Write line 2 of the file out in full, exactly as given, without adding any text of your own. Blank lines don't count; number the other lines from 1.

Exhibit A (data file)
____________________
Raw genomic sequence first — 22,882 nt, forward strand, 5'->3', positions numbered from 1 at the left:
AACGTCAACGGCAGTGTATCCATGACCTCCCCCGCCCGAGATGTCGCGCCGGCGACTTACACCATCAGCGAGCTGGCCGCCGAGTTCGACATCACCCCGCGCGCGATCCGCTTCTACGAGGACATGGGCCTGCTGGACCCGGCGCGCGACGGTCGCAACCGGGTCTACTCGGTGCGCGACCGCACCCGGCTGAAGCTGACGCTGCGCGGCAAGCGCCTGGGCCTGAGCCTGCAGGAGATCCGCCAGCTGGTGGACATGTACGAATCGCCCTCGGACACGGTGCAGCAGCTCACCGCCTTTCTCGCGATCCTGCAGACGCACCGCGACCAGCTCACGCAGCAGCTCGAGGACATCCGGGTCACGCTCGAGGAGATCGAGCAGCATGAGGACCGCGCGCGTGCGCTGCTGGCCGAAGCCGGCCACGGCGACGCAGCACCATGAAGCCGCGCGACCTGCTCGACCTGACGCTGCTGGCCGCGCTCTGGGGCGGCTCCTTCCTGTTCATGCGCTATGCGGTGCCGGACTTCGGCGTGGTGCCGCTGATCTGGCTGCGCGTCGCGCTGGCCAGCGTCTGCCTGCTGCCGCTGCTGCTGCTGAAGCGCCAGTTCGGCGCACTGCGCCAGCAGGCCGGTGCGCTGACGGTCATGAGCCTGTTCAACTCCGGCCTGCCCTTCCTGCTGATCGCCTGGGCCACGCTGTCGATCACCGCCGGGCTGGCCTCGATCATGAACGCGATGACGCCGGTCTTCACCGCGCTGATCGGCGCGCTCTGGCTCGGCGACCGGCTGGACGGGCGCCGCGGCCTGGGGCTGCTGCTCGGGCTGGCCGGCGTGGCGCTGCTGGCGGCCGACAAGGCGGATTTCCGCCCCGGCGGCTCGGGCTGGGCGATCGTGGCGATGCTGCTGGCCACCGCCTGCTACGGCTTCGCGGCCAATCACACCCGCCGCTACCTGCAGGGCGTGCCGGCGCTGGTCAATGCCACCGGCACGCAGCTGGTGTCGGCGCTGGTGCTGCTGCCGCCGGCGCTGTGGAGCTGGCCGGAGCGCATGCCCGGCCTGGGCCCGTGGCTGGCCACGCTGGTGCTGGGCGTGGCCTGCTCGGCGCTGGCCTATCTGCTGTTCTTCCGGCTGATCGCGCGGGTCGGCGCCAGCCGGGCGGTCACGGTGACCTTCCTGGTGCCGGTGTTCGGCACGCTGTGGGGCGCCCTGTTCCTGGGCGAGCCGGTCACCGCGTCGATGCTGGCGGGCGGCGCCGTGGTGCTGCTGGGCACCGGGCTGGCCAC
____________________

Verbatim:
AACGTCAACGGCAGTGTATCCATGACCTCCCCCGCCCGAGATGTCGCGCCGGCGACTTACACCATCAGCGAGCTGGCCGCCGAGTTCGACATCACCCCGCGCGCGATCCGCTTCTACGAGGACATGGGCCTGCTGGACCCGGCGCGCGACGGTCGCAACCGGGTCTACTCGGTGCGCGACCGCACCCGGCTGAAGCTGACGCTGCGCGGCAAGCGCCTGGGCCTGAGCCTGCAGGAGATCCGCCAGCTGGTGGACATGTACGAATCGCCCTCGGACACGGTGCAGCAGCTCACCGCCTTTCTCGCGATCCTGCAGACGCACCGCGACCAGCTCACGCAGCAGCTCGAGGACATCCGGGTCACGCTCGAGGAGATCGAGCAGCATGAGGACCGCGCGCGTGCGCTGCTGGCCGAAGCCGGCCACGGCGACGCAGCACCATGAAGCCGCGCGACCTGCTCGACCTGACGCTGCTGGCCGCGCTCTGGGGCGGCTCCTTCCTGTTCATGCGCTATGCGGTGCCGGACTTCGGCGTGGTGCCGCTGATCTGGCTGCGCGTCGCGCTGGCCAGCGTCTGCCTGCTGCCGCTGCTGCTGCTGAAGCGCCAGTTCGGCGCACTGCGCCAGCAGGCCGGTGCGCTGACGGTCATGAGCCTGTTCAACTCCGGCCTGCCCTTCCTGCTGATCGCCTGGGCCACGCTGTCGATCACCGCCGGGCTGGCCTCGATCATGAACGCGATGACGCCGGTCTTCACCGCGCTGATCGGCGCGCTCTGGCTCGGCGACCGGCTGGACGGGCGCCGCGGCCTGGGGCTGCTGCTCGGGCTGGCCGGCGTGGCGCTGCTGGCGGCCGACAAGGCGGATTTCCGCCCCGGCGGCTCGGGCTGGGCGATCGTGGCGATGCTGCTGGCCACCGCCTGCTACGGCTTCGCGGCCAATCACACCCGCCGCTACCTGCAGGGCGTGCCGGCGCTGGTCAATGCCACCGGCACGCAGCTGGTGTCGGCGCTGGTGCTGCTGCCGCCGGCGCTGTGGAGCTGGCCGGAGCGCATGCCCGGCCTGGGCCCGTGGCTGGCCACGCTGGTGCTGGGCGTGGCCTGCTCGGCGCTGGCCTATCTGCTGTTCTTCCGGCTGATCGCGCGGGTCGGCGCCAGCCGGGCGGTCACGGTGACCTTCCTGGTGCCGGTGTTCGGCACGCTGTGGGGCGCCCTGTTCCTGGGCGAGCCGGTCACCGCGTCGATGCTGGCGGGCGGCGCCGTGGTGCTGCTGGGCACCGGGCTGGCCAC